A story in the news last week reminded me of an old friend. Before I get to that story, I'd like to tell you about him. Forgive me for being nostalgic, the pay-off is important.

The first time I saw Brian we were both 13. I wasn't impressed by him. He looked like a shaper as he stalked the schoolyard in his navy Eskimo anorak, hands in pockets, clicking the studs on the heels of his George Webbs.

I think our friendship started with a fight. If it did, it would have been all 'hold-me-back' posturing followed by a flurry of missed kicks at each other's crotch, ending in a headlock. Brian, as it turned out, was no shaper. Like me, he fought like a girl. He was also gregarious, insecure and infectiously funny.

We became friends and sat beside each other, trying to cause as much disruption as possible. We slagged everything, as all 14-year-olds do to deflect attention away from themselves. Clothes, hairstyles, even bikes were fair game.

Brian had a 20-gear Asahi racer, while I had a crock of crap masquerading as a Chopper. He never let me forget it was crap – especially as it didn't have a crossbar.

"It's a girl's bike."

"It's not. It's just… streamlined. It's a streamlined Chopper."

"But it folds in half."

"It's a Chopper."

"It's a girl's bike and you're a girl." The bike was eventually 'stolen'.

Our afternoons were spent listening to records or cycling around looking at girls. At night we'd slip through back gardens, avoiding dogs, to steal apples which we never ate.

Brian and I learned how to smoke together. We could only afford foul tipped cigars. I accidentally stubbed one out on my arm while we swung from a tree, making monkey noises to annoy the lawn bowlers at Moran Park.

We would ride around with cigars between our teeth, thinking we looked like Clint Eastwood: two short-arses playing at being adults from the safety of childhood.

Brian and I went to our first disco together. We herky-jerk danced like mad to Madness to impress the girls. The more we ran on the spot, the more they liked it – so local stud, Brian Mac, told us. What he didn't tell us was that he had spread the word among the girls that we were "special needs boys" from a care home.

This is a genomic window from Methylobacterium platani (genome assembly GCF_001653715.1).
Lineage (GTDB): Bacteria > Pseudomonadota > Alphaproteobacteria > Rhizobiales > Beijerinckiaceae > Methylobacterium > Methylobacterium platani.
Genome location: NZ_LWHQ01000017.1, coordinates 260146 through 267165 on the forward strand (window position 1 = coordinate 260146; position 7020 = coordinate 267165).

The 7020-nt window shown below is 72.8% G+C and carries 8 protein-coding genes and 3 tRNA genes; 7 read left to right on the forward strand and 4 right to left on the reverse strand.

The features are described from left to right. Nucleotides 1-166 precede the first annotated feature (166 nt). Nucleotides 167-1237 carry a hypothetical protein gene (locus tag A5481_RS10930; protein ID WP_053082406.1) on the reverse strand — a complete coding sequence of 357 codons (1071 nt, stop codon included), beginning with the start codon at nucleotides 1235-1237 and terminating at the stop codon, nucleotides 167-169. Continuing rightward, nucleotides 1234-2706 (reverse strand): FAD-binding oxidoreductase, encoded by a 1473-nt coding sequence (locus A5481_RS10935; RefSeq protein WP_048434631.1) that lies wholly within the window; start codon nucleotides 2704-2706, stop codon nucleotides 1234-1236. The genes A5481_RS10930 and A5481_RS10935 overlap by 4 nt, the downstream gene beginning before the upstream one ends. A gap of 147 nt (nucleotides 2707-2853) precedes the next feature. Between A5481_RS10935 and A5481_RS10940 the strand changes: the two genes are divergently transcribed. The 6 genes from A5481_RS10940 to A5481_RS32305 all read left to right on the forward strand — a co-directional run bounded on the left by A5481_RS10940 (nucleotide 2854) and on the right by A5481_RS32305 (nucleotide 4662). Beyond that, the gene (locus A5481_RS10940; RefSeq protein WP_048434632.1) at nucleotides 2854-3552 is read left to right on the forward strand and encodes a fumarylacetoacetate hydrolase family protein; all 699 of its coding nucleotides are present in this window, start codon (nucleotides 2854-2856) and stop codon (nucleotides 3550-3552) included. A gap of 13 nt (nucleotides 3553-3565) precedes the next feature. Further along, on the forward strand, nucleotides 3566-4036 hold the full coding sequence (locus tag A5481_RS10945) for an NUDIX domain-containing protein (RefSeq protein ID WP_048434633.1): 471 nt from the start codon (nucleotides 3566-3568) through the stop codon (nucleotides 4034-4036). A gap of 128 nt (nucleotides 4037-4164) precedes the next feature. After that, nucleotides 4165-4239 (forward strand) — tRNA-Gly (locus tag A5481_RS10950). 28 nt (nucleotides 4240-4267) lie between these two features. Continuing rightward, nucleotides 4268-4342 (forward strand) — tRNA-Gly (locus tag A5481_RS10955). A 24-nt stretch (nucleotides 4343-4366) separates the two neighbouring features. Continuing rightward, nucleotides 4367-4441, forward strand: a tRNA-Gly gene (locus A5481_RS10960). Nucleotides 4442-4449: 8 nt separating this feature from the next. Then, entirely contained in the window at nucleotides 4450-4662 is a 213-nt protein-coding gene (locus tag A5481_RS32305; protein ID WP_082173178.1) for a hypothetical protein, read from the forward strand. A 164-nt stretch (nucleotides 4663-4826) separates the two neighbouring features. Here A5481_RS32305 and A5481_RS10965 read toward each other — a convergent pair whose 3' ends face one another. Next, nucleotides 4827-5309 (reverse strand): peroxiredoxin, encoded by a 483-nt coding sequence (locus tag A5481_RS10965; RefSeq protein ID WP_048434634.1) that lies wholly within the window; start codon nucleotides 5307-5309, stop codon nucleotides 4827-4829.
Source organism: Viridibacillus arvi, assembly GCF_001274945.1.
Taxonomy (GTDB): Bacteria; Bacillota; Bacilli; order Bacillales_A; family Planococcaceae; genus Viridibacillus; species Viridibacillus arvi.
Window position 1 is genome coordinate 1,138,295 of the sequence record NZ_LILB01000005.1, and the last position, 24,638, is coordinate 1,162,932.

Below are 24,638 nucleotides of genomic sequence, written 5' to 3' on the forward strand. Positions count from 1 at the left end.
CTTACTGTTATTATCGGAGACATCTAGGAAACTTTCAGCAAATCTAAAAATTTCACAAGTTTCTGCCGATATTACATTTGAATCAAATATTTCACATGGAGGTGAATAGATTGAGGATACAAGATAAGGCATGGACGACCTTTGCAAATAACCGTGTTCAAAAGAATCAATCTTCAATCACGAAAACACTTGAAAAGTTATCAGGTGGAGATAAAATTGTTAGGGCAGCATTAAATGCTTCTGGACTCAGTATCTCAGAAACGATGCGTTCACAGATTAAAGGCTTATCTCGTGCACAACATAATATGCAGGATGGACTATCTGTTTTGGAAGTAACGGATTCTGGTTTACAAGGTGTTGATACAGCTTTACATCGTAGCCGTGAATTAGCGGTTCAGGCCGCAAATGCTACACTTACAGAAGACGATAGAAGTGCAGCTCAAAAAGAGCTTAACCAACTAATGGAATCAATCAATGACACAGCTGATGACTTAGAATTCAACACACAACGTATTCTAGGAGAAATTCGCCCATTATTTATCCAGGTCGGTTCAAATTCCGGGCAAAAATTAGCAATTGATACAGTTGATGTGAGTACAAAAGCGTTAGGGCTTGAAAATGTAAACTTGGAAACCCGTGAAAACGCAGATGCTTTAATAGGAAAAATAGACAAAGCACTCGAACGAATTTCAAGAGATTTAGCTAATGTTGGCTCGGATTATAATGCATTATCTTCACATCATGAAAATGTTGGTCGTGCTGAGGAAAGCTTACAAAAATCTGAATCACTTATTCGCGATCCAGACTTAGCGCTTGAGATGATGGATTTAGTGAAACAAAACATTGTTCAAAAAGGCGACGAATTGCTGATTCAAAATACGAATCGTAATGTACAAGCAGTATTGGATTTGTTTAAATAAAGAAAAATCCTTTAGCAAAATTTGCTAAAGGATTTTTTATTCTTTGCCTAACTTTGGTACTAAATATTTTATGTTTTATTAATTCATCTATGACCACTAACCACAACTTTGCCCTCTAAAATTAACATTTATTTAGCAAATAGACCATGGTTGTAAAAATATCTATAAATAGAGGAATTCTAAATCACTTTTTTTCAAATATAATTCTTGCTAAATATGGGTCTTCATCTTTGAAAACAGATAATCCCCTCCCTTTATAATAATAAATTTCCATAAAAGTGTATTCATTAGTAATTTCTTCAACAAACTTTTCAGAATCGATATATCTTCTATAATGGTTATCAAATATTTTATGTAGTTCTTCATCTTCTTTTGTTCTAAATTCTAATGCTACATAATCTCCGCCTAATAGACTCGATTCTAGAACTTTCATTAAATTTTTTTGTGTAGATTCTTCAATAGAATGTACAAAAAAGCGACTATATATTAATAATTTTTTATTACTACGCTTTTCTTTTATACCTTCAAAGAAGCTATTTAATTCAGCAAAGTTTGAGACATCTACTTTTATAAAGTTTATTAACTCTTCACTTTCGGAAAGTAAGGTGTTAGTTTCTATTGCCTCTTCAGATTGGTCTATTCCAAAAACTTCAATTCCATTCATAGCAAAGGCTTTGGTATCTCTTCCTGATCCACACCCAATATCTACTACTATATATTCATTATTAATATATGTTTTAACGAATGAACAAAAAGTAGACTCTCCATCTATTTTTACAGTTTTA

"We're 'in' there," I said, as one waved sympathetically at us. We ran faster on the spot to impress her even more.

Brian was the reason we fell foul of our neighbour, Sinéad O'Connor. Yes, that Sinéad. When we heard she had split up with a classmate, we stood outside her house calling up at her window. We believed this would encourage her to go out with one of us. Instead, it terrified her. Her sister chased us down the road. (Sinéad, if you're reading this…).

The day Brian moved down the country was the bleakest of my life up until then. I couldn't tell him I was going to miss him. You didn't say that to your mates.

Years passed and we lost touch. We picked up our friendship again when he eventually moved back. Then we both got night jobs and lost touch again. We orbited the same crowds, but never seemed to meet up.

In November 1992, Brian walked into his local and settled a few small debts. He was in good form. He was 25.

Later that night, Brian turned the exhaust pipe in on his car. He killed himself. No one had seen it coming.

I try not to think of his final moments. How alone he must have felt. How his family felt when they heard the news. How whoever found him felt. How I felt.

The 14-year-old who shared my growing pains was gone. The reason why is not important now. I have other questions. What would his children have been like? Would he have enjoyed my wedding? Would we still be friends, tilting at the bar in Finnegan's?

Brian – that's not his real name – came back to me last Wednesday when I read that the Marks & Spencer model Noémie Lenoir had tried to kill herself. I was surprised at how hard that story struck me. Lenoir is young, beautiful: people like her don't kill themselves. People like Brian don't kill themselves.

Newspapers generally don't carry suicide stories because of the 'Werther effect', where reporting might encourage copycats. Sadly, Lenoir's attempt will have sown the seed in some minds.

The suicide rate here has risen by 35% since last year (CSO) as more people succumb to depression. (www.samaritans.org)

Two years before Brian's death, I suffered a prolonged period of desperate sadness. I was luckier than him: I learned from it. I think of what I could have said to him had I known what he was going through.

I could have told him we all crash emotionally, but we don't have to burn. It's possible to walk away from the wreckage. I would have told him that he didn't really want to leave, he just wanted the feelings to stop. I would have told him that the darkness passes.

I would have told him that he will always be my friend.

I would have told him that he was never really alone.